This page collects (in an unorganized manner) a number of mantra examples. See Examples tar for more.
The obligatory "hello world":
Iterate over and print the characters of a string:
Define a dict and look up a value:
You can iterate over ranges of a list or a subset of indexes without making a list copy:
List comprehension that does same thing:
Define a field:
and some overloaded methods
Static methods and fields and constants (U.x, U.HEIGHT, and U.bar() are all statically resolvable--useful and efficient):
Here's an actor that reads from stdin and writes lines (minus \n) to stdout.
Then you can launch an instance of Lines as an actor (in a separate thread) and pipe to another actor implicitly created from a closure. The input to the actor gets passed as the parameter and the output is the return value:
the code emits:
because all actors read from in and write to out, whatever they are set to. They start as stdin and stdout, but the pipeline overrides them temporarily. The last actor still has out==stdout.
The Actor entity is a "mixin" that acts like an abstract base class:
You can also redirect the stream to a list:
A simple grep actor:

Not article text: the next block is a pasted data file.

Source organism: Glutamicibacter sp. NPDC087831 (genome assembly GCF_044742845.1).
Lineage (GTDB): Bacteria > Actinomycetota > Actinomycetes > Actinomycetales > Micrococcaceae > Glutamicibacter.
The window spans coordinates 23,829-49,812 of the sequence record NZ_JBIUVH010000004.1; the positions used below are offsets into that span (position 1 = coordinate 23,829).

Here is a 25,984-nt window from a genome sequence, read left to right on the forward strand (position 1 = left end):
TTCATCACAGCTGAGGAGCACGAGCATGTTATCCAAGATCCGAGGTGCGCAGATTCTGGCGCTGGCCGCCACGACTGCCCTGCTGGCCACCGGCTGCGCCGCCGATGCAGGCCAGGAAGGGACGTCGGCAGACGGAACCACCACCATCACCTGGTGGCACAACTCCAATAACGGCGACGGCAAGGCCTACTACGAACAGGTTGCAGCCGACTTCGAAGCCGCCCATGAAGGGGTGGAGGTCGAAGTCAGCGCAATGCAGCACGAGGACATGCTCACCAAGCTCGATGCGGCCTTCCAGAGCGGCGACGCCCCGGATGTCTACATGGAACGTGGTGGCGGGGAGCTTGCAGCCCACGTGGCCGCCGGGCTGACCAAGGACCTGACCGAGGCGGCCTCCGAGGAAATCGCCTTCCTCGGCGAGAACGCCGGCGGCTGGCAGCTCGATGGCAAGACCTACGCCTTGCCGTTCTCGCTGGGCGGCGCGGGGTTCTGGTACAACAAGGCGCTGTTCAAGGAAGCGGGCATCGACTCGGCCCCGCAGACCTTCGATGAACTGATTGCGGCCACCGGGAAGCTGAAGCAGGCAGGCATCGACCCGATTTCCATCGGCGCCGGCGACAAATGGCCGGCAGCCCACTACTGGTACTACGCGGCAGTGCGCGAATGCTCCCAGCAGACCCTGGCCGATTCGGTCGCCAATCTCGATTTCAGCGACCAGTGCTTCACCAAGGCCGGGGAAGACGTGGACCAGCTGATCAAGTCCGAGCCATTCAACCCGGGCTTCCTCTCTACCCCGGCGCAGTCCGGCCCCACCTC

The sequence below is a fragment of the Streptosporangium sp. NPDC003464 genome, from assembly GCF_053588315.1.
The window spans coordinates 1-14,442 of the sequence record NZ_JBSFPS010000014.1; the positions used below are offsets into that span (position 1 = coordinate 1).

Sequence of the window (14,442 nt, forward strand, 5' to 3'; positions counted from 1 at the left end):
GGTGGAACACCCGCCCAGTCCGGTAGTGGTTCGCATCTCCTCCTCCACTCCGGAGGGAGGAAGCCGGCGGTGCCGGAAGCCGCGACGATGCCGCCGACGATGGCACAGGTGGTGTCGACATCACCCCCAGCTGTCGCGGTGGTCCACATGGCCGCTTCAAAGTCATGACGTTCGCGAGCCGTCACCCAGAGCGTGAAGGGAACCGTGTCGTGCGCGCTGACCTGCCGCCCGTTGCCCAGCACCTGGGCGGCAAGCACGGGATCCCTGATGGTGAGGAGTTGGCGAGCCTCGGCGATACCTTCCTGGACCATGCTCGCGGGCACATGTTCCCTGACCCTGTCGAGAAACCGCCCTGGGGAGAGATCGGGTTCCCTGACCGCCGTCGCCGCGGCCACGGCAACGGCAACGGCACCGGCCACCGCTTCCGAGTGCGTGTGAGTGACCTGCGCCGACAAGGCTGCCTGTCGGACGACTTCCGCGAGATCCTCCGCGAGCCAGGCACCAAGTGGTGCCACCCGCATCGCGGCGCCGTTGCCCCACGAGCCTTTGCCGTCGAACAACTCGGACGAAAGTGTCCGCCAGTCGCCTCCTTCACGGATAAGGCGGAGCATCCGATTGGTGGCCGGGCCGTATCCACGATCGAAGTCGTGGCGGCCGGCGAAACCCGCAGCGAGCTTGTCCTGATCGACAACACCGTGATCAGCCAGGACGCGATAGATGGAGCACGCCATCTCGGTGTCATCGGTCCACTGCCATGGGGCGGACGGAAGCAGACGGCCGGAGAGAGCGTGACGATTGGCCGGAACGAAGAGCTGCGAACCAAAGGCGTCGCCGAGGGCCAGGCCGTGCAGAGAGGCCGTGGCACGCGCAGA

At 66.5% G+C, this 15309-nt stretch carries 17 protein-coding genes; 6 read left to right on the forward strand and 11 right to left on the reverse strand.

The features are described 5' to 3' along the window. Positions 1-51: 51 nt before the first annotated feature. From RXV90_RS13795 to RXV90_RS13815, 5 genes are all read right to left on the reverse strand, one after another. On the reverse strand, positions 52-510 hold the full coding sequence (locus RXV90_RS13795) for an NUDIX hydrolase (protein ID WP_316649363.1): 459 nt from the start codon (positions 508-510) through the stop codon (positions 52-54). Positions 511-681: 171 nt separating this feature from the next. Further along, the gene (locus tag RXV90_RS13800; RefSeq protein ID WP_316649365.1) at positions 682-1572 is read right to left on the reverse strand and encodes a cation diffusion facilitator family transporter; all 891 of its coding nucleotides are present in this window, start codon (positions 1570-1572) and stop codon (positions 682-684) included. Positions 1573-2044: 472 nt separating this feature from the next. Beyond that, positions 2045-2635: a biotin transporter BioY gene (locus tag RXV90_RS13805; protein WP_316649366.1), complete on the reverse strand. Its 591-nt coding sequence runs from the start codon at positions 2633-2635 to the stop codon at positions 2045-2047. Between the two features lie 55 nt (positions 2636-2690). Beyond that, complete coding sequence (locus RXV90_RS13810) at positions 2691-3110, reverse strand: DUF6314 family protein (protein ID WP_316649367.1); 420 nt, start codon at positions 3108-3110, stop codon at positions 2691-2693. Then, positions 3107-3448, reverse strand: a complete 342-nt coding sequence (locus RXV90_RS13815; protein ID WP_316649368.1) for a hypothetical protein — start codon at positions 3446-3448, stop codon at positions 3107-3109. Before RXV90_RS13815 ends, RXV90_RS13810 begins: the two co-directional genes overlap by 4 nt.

Sample usage: find parrt's consumption and split before grep showing it's still an object after passing through grep:
Some rudimentary OS support. Default stream is stdout from OS.system():
Document word frequency histogram:
An alternative way:
Closures are amazing. Here is the string.trim() method:
The same closure is used to get the index of first non whitespace moving from left to right and right to left. awesome. The closure precondition only executes "break i" when it sees a non whitespace char. The i variable is the implicitly-defined loop variable.
It's easy to access any plain old Java object (POJO) using mantra. Just import the class using
import java xxx; and then refer to it like any mantra class:
Here is a POJO:
To access all of this, check out the following capabilities: